And he lives in a book, of course. Damn my life!
The beastly Huns! They stood between him and Valentine Wannop. If they would go home he could be sitting talking to her for whole afternoons. That was what a young woman was for. You seduced a young woman in order to be able to finish your talks with her. You could not do that without living with her. You could not live with her without seducing her; but that was the by-product. The point is that you can’t otherwise talk. You can’t finish talks at street corners; in museums; even in drawing-rooms. You mayn’t be in the mood when she is in the mood – for the intimate conversation that means the final communion of your souls. You have to wait together – for a week, for a year, for a lifetime, before the final intimate conversation may be attained . . . and exhausted. So that . . .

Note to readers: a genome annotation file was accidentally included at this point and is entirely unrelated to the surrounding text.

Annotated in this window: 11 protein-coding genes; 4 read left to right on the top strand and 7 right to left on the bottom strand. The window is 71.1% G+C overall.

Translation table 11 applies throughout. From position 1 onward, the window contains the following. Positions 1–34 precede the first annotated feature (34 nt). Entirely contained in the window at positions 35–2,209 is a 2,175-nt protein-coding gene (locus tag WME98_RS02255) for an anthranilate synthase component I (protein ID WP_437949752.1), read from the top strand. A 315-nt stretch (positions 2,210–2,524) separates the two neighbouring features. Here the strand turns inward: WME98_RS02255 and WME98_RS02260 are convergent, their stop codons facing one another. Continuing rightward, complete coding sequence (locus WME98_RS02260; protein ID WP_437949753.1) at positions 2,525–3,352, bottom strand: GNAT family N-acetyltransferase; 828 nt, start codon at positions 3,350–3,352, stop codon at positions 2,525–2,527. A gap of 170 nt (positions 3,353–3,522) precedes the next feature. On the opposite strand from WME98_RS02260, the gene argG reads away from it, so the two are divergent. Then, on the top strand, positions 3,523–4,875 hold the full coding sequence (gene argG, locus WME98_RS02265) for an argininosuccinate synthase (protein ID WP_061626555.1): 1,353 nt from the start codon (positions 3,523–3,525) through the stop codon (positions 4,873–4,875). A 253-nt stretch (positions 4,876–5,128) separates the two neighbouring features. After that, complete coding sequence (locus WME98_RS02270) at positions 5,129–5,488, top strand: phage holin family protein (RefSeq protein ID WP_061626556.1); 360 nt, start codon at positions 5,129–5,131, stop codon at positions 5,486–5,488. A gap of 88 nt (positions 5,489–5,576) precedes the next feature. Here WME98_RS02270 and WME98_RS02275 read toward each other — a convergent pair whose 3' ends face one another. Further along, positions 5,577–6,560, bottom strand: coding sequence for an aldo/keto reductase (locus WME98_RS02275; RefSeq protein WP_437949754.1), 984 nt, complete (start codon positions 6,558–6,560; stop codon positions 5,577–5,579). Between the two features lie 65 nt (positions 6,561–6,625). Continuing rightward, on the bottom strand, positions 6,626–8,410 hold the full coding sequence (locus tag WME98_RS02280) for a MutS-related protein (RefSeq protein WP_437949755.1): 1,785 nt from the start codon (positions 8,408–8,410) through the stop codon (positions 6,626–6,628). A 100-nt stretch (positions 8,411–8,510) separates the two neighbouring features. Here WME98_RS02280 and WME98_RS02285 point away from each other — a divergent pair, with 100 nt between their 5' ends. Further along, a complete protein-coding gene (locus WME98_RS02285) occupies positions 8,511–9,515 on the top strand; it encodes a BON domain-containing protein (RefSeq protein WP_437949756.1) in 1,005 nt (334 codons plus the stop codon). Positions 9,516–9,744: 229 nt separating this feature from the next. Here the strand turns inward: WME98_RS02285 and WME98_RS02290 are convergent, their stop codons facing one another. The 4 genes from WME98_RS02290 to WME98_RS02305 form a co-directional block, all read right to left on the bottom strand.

That in effect was love.
(From the Parade’s End series by Ford Madox Ford. I’ve never been so in love with a book. Except when I’m reading Edith Wharton.)
I need Christopher Tietjens to be real, so I can marry him. And this isn’t helping AT ALL!